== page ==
TOO MANY VOICES
Andy Stott’s unearthly electronic music continues its deep-space orbit on Too Many Voices. Unlike electronic artists who include an element of the human in their work, Stott makes no allowances. His latest album is as frigid as an icepick. Bass notes are truncated, melodies equally so. The fascination lies in the music’s unvarying textures. Stott upturns the usual palette of softsynths and machine beats into a crispy collection of stuttering rhythms, disembodied syllabic cries, dry string pads, and moon-walking drum sounds; the sum effect is like a dance club set in an ice palace.
ASPHALT FOR EDEN
Ending a too-long half-decade hiatus, Newark’s industrial hip-hop singularity dälek has lost no stellar mass despite time and lineup changes. Will “MC dälek” Brooks, joined by coproducer Mikey Manteca and DJ rEk, exerts inescapable gravitational force, folding shudder and snap across 38 overdriven minutes. Crunched boom-bap, tectonic subbass, and charred harmonics threaten to suffocate blistering lyrics, but Brooks’ snarling cautions skirt the event horizon as he ciphers against his white-noise abyss.
THE LAST DAYS OF OA KLAND
At last, a full-length from soul/blues artist Xavier Dphrepaulezz, aka Fantastic Negrito. This versatile singer changes tone and style on a dime—from wailing blues to something like musical theater to rock ’n’ roll or R&B—using his impressive command of folk and electric sounds to dynamic effect. Rhythm-heavy and packed with energy, Dphrepaulezz’s songs also employ spoken-word parts that give voice to young African-Americans. A strong musical statement from a brilliant artist.
BARBARA BARBARA, WE ARE FACING A SHINING FUTURE
Underworld’s members are verging on 60 years of age and have spent half their lives making influential electronic music, defying its boundaries and shelf life. The inimitable duo’s seventh album references its patented blueprint of fractured lyricism and hypnotic basslines on “I Exhale,” at the same time stepping away from it on the vocal-free, organic Spanish/Middle Eastern strings of “Santiago Cuatro,” and the digital ballad, “Motorhome.”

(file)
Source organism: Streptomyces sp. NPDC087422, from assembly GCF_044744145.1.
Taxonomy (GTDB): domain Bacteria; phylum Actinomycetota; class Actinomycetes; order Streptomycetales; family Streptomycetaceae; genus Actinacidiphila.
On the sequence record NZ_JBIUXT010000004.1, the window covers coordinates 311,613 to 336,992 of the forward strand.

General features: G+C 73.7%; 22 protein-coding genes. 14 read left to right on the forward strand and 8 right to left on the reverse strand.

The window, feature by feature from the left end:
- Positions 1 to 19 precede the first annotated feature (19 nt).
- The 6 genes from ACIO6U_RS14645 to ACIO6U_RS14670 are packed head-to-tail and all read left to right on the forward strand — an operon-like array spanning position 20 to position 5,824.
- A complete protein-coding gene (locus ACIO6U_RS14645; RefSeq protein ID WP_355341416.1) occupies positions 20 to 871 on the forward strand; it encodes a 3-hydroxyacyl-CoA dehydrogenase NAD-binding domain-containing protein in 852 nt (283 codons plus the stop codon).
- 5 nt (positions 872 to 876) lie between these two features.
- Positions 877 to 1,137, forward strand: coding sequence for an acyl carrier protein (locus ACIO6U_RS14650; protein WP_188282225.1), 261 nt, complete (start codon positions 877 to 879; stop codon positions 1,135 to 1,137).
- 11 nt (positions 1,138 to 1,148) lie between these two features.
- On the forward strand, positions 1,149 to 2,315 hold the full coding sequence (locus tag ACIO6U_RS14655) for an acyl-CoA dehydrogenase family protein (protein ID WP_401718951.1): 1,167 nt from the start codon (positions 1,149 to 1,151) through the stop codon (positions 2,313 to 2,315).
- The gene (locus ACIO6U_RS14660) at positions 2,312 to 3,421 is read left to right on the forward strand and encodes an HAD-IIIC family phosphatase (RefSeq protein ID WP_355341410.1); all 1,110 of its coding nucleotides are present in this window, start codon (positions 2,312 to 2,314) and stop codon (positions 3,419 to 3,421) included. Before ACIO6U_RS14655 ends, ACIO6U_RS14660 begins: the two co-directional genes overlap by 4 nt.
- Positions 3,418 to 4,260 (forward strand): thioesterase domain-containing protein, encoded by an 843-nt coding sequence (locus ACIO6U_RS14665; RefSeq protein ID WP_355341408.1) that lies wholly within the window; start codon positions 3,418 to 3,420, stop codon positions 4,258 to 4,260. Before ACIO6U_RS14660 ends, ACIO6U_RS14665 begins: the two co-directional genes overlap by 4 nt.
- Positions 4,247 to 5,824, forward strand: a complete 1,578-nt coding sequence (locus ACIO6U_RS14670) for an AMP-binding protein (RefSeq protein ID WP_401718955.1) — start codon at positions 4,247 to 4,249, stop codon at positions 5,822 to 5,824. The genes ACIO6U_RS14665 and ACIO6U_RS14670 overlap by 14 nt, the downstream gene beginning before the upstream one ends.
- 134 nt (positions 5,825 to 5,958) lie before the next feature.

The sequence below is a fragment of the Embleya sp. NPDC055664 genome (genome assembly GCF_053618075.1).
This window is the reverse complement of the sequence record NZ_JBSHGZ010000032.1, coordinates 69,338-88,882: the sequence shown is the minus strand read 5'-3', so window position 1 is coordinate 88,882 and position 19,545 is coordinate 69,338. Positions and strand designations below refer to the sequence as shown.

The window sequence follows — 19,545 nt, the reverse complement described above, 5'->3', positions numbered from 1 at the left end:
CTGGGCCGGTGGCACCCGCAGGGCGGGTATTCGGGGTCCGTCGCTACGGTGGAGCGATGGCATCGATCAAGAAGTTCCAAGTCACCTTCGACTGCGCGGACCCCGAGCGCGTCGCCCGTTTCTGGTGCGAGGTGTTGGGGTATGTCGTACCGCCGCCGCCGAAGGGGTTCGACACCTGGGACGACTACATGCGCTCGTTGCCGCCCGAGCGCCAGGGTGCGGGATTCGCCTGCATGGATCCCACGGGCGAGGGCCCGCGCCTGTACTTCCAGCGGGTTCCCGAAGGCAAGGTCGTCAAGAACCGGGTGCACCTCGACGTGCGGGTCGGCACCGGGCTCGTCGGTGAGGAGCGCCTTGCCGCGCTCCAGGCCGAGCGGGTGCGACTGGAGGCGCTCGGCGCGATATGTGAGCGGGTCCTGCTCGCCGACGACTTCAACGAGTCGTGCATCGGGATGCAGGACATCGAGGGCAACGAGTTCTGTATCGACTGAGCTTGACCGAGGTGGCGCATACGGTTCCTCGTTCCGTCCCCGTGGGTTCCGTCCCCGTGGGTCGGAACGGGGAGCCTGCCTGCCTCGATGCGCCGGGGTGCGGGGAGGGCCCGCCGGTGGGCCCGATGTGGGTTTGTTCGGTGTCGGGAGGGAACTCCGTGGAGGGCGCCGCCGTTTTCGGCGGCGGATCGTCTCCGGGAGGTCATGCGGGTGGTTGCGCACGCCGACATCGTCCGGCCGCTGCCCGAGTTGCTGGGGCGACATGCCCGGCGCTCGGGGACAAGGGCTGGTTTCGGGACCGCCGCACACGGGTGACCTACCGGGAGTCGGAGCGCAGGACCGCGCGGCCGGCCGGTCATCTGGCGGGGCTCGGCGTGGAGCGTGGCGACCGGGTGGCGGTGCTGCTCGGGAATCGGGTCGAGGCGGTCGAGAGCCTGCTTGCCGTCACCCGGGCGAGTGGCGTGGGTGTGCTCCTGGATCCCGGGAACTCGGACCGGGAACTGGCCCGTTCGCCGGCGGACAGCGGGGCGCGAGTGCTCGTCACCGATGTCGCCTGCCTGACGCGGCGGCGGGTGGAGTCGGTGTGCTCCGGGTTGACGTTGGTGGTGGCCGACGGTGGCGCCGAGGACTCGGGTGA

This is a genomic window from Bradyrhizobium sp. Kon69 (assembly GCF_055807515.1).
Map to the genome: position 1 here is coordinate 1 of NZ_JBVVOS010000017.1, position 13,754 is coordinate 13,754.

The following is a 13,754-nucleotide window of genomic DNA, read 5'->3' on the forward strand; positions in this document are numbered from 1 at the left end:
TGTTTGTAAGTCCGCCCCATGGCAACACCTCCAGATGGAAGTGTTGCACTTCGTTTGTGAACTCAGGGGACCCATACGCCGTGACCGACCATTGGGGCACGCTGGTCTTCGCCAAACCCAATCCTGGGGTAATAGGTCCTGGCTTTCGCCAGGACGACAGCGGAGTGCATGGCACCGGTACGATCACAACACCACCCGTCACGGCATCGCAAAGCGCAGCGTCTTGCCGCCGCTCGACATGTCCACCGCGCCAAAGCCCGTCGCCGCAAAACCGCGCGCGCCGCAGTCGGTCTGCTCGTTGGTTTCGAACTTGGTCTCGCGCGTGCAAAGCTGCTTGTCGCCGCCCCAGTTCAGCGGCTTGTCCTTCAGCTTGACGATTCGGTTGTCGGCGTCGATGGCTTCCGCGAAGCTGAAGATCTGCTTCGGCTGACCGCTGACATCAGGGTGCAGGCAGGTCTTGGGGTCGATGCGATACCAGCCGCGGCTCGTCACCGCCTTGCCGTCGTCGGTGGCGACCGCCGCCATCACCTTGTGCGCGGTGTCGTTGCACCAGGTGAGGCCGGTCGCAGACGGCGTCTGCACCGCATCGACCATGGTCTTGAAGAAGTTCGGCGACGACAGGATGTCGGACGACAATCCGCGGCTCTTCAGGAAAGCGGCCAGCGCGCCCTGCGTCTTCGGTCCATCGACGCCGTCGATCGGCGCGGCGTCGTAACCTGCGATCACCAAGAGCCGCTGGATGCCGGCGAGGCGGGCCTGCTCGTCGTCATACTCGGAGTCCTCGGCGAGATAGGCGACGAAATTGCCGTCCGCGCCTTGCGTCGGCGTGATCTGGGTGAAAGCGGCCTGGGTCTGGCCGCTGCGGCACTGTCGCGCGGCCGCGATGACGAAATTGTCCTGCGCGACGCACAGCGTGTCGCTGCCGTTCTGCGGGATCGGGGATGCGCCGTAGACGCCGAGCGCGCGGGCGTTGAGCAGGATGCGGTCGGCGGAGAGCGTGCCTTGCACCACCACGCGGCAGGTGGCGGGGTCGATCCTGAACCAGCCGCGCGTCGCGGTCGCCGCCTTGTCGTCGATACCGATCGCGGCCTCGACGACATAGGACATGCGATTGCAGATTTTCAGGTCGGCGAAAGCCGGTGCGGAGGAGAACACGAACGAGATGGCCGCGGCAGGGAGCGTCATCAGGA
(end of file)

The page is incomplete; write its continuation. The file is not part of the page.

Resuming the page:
Rhode Island producer James Hinton hones computative, contemplative dance music. His algorithm is simple and hard to perfect: lift life’s weight with heavy bass’s kinetic force. Thick pads, resonant low end, plucked synths and animated kicks cycle into resolute phase, while shaky YouTube-sourced vocal hooks bleed intimate uncertainties. Resounding piano chords and blunt snares recall the catalytic bliss-outs of early ’90s Hardkiss and ’ardcore records. Delicate nuances stir heart as well as sole.
On this collection of re-imagined Miles Davis tracks and outtakes, Glasper applies his boundless imagination and elegant keyboard playing to music he loves, in totally new ways. And, as on his Grammy-winning Robert Glasper Experiment albums, the artist/producer has gathered some of his favorite vocalists—Bilal, Erykah Badu, Ledisi, and Stevie Wonder, to name a few—to help realize each unique piece. Hip-hop beats, Latin rhythms, and jazz choirs are just some of the musical elements that fascinate.
PAGING MR. PROUST
The original Jayhawks’ songwriting team of Gary Louris and Mark Olson composed some of the finest country rock ever, Hollywood Town Hall (1992) and Tomorrow the Green Grass (1995) rivaling Graham Parsons and Buffalo Springfield. Paging Mr. Proust continues The Jayhawks’ legacy of songwriting excellence, Louris leading the band’s late-’90s lineup in such beautifully rocking and emotionally resonant songs as “Quiet Corners . . .,” “Lover of the Sun,” and “Comeback Kids.” Feel the yearning.